ON-Lion Letter
Fifty years ago, Nebraskan lawmakers overhauled the state's tax code, bringing the state's finances into the 20th century.  Since then, however, the Cornhusker economy has grown and diversified, while the code has remained stagnant.  The result is a tax system that cannot cope with the realities of a modern, 21st Century economy.

This year, policymakers are looking for ways to keep the state competitive in the 21st Century, and according to a recent report from the Tax Foundation in Washington, D.C., and the Platte Institute for Economic Research, the tax code is ripe for reform.  A Twenty-First Century Tax Code for Nebraska details several key areas where the state's code has fallen behind, highlights lessons that Nebraska can learn from other states, and explains it all within the context of Nebraska's current economic make-up.

"There is a responsible approach to tax reform in Nebraska -- reform that reduces topline corporate and individual income tax rates, enhances tax neutrality by rolling back corporate tax credits, increases the equity of the sales tax by broadening the base to include select services, and reduces reliance on tangible personal property taxes," said Tax Foundation policy analyst Jared Walczak, who researched and wrote the report.  "By relying on offsets and triggers, policymakers can ensure revenue stability while giving the state a competitive edge.  That would be a worthwhile legacy for many years to come."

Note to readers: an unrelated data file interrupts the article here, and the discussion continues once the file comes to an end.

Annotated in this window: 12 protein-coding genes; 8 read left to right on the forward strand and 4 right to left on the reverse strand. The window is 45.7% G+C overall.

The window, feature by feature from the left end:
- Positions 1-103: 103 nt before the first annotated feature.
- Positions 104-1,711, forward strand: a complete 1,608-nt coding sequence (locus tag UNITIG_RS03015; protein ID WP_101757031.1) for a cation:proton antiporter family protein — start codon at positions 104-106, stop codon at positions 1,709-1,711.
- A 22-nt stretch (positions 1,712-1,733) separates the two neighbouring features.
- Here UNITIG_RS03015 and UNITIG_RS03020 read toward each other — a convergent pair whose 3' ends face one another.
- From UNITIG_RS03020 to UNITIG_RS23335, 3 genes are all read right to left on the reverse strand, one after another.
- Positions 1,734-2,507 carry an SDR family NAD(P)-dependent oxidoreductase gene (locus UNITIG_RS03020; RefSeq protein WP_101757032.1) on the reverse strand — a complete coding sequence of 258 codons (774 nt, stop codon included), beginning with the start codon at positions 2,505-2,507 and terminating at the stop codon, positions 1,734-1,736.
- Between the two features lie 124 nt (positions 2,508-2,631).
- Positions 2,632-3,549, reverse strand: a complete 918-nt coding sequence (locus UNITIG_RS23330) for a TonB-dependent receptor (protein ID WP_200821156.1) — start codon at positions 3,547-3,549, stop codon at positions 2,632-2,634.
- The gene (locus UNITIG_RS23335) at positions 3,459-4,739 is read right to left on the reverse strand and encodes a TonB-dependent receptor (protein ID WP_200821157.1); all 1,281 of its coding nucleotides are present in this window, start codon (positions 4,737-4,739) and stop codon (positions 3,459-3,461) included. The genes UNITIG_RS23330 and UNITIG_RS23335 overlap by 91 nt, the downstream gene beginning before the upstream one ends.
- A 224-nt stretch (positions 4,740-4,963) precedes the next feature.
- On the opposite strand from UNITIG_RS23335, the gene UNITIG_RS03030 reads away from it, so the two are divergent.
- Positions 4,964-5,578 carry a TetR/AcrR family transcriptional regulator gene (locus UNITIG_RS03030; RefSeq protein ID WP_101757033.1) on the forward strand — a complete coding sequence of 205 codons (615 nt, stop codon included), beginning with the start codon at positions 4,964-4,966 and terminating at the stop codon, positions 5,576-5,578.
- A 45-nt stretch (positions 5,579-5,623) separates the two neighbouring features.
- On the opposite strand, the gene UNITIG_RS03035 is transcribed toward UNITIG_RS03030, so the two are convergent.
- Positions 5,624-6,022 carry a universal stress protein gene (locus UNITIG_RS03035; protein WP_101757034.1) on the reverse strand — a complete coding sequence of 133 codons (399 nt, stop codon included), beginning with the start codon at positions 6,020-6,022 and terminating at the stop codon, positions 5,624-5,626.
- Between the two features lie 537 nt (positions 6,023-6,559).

The Lynde and Harry Bradley Foundation in Milwaukee substantially supports the Tax Foundation, including its Center for State Tax Policy.
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